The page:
BISMARCK, N.D. — North Dakota’s pronghorn population and the popular hunting opportunity it provides have taken a blow this year, with both wet and dry weather cited as reasons.

A summer aerial survey conducted by the state Game and Fish Department concluded pronghorn numbers are down 14 percent from last year. The agency is offering 410 licenses for the fall hunt — a 44 percent drop from last year.

“Numbers were a bit disappointing, but not unexpected due to a combination of a tough winter and extreme (summer) drought conditions,” said Big Game Management Supervisor Bruce Stillings.

Pronghorn in recent years have rebounded from a string of harsh winters in the early 2000s that decimated the population and prompted Game and Fish to cancel hunting seasons four years in a row, beginning in 2010, to allow the animals to recover.

Hunting resumed in 2014 with 250 licenses issued in one hunting unit. The following year 410 licenses were offered in three units, and last year there were 730 licenses issued with all seven hunting units opened. This year, only five units will be opened.

“We just don’t have the numbers to support a season in those two (other) units this year,” Stillings said.

Those units, at the northern end of the pronghorn range, were hit especially hard by cold and snow in December and January, state Wildlife Chief Jeb Williams said. The region this summer is experiencing the opposite — heat and extreme drought, which could impact both food and water sources for pronghorn.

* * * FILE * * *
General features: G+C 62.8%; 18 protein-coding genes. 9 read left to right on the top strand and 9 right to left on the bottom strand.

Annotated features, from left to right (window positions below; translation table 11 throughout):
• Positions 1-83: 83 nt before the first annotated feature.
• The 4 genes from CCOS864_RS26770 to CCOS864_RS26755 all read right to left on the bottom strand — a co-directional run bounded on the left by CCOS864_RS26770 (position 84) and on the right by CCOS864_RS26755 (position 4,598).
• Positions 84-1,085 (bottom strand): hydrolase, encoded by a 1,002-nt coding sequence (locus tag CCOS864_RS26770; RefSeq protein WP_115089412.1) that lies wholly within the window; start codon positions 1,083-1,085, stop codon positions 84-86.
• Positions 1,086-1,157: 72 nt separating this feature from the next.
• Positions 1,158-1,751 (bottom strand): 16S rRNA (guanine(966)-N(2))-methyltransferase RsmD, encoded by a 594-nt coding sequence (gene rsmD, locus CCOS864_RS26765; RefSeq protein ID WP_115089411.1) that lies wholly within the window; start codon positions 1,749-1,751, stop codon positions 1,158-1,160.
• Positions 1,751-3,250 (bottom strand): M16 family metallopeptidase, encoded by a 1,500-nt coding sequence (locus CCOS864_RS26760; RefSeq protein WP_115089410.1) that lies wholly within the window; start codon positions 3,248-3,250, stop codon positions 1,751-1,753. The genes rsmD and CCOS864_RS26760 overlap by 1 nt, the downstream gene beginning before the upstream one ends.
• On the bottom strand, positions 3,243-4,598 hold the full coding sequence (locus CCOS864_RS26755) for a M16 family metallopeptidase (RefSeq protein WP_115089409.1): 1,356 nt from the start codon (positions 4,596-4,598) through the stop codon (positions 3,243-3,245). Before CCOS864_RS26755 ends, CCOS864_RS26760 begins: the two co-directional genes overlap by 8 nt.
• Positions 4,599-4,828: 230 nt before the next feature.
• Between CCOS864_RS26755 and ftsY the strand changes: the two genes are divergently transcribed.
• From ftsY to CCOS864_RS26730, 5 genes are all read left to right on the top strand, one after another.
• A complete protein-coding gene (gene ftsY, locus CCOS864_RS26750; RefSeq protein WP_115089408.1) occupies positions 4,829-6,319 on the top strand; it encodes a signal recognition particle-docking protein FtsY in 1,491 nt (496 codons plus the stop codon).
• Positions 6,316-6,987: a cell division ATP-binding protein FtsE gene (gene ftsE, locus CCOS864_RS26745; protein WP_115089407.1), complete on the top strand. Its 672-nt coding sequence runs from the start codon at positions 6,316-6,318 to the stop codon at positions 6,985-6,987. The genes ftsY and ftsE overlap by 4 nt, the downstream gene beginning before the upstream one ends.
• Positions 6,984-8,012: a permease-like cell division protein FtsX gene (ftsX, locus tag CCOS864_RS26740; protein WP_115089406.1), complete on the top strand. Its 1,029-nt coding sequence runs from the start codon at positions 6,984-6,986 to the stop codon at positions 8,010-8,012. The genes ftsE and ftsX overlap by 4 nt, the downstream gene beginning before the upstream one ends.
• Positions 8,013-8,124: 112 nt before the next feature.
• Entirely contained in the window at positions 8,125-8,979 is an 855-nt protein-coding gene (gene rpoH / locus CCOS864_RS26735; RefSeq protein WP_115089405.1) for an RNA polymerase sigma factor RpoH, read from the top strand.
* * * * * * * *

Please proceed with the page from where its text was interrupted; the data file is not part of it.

Hunting of the animals that resemble the African antelope is popular in North Dakota, with thousands of hunters applying for the limited licenses that are doled out through a lottery process. The drop in population and hunting licenses is a setback, but there is still reason for optimism, Williams said.

“We obviously lost some critters from last year, but the good news is that the fawn-to-doe ratio was pretty good,” he said. “That’s encouraging to see.”

The ratio was the highest in 15 years and a promising sign for future population growth, according to Stillings. If there’s a moderate winter and even average fawn production next summer, there could be more hunting opportunities next year, he said.

Game and Fish is accepting license applications through Aug. 2. This year’s bow season is Sept. 1-24. The gun season is Oct. 6-22.


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